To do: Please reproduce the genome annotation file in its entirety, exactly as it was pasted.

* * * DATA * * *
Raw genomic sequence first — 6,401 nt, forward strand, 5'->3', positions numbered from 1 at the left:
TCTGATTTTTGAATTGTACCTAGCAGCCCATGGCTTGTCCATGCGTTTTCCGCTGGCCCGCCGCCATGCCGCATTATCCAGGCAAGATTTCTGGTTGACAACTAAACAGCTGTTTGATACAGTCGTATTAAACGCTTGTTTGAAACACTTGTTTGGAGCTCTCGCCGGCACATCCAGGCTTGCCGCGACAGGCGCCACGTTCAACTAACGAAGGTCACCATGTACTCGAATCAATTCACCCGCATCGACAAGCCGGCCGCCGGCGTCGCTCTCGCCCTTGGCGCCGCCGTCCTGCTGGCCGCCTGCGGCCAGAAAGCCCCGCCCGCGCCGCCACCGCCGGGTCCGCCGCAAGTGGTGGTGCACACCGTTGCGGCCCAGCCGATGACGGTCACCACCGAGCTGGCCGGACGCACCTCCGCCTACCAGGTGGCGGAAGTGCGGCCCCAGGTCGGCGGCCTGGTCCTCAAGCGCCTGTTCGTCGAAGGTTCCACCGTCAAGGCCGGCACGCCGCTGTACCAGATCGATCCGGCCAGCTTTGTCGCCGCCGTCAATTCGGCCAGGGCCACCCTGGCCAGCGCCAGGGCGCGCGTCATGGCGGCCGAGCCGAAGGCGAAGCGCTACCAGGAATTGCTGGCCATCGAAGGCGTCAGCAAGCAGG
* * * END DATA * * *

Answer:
Raw genomic sequence first — 6,401 nt, forward strand, 5'->3', positions numbered from 1 at the left:
TCTGATTTTTGAATTGTACCTAGCAGCCCATGGCTTGTCCATGCGTTTTCCGCTGGCCCGCCGCCATGCCGCATTATCCAGGCAAGATTTCTGGTTGACAACTAAACAGCTGTTTGATACAGTCGTATTAAACGCTTGTTTGAAACACTTGTTTGGAGCTCTCGCCGGCACATCCAGGCTTGCCGCGACAGGCGCCACGTTCAACTAACGAAGGTCACCATGTACTCGAATCAATTCACCCGCATCGACAAGCCGGCCGCCGGCGTCGCTCTCGCCCTTGGCGCCGCCGTCCTGCTGGCCGCCTGCGGCCAGAAAGCCCCGCCCGCGCCGCCACCGCCGGGTCCGCCGCAAGTGGTGGTGCACACCGTTGCGGCCCAGCCGATGACGGTCACCACCGAGCTGGCCGGACGCACCTCCGCCTACCAGGTGGCGGAAGTGCGGCCCCAGGTCGGCGGCCTGGTCCTCAAGCGCCTGTTCGTCGAAGGTTCCACCGTCAAGGCCGGCACGCCGCTGTACCAGATCGATCCGGCCAGCTTTGTCGCCGCCGTCAATTCGGCCAGGGCCACCCTGGCCAGCGCCAGGGCGCGCGTCATGGCGGCCGAGCCGAAGGCGAAGCGCTACCAGGAATTGCTGGCCATCGAAGGCGTCAGCAAGCAGG